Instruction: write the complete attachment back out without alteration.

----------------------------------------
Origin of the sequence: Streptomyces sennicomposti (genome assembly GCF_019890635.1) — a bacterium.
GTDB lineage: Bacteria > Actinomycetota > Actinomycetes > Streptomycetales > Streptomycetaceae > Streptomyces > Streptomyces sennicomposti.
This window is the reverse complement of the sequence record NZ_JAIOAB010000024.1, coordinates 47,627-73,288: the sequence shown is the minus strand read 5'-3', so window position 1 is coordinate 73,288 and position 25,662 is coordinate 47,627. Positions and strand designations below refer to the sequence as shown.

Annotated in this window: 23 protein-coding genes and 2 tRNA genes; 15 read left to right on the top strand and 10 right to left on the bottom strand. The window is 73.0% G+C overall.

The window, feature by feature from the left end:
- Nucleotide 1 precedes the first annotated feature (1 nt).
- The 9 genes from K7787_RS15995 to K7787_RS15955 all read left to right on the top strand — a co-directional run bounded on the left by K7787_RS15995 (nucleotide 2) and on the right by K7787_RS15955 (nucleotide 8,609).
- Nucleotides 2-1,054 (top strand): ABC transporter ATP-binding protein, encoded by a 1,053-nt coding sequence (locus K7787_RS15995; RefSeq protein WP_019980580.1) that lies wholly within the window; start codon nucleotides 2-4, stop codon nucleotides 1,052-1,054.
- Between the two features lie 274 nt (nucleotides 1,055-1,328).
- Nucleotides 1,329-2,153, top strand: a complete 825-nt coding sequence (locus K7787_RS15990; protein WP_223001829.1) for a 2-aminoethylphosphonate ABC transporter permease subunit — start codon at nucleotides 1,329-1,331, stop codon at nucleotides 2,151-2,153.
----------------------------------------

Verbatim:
Origin of the sequence: Streptomyces sennicomposti (genome assembly GCF_019890635.1) — a bacterium.
GTDB lineage: Bacteria > Actinomycetota > Actinomycetes > Streptomycetales > Streptomycetaceae > Streptomyces > Streptomyces sennicomposti.
This window is the reverse complement of the sequence record NZ_JAIOAB010000024.1, coordinates 47,627-73,288: the sequence shown is the minus strand read 5'-3', so window position 1 is coordinate 73,288 and position 25,662 is coordinate 47,627. Positions and strand designations below refer to the sequence as shown.

Annotated in this window: 23 protein-coding genes and 2 tRNA genes; 15 read left to right on the top strand and 10 right to left on the bottom strand. The window is 73.0% G+C overall.

The window, feature by feature from the left end:
- Nucleotide 1 precedes the first annotated feature (1 nt).
- The 9 genes from K7787_RS15995 to K7787_RS15955 all read left to right on the top strand — a co-directional run bounded on the left by K7787_RS15995 (nucleotide 2) and on the right by K7787_RS15955 (nucleotide 8,609).
- Nucleotides 2-1,054 (top strand): ABC transporter ATP-binding protein, encoded by a 1,053-nt coding sequence (locus K7787_RS15995; RefSeq protein WP_019980580.1) that lies wholly within the window; start codon nucleotides 2-4, stop codon nucleotides 1,052-1,054.
- Between the two features lie 274 nt (nucleotides 1,055-1,328).
- Nucleotides 1,329-2,153, top strand: a complete 825-nt coding sequence (locus K7787_RS15990; protein WP_223001829.1) for a 2-aminoethylphosphonate ABC transporter permease subunit — start codon at nucleotides 1,329-1,331, stop codon at nucleotides 2,151-2,153.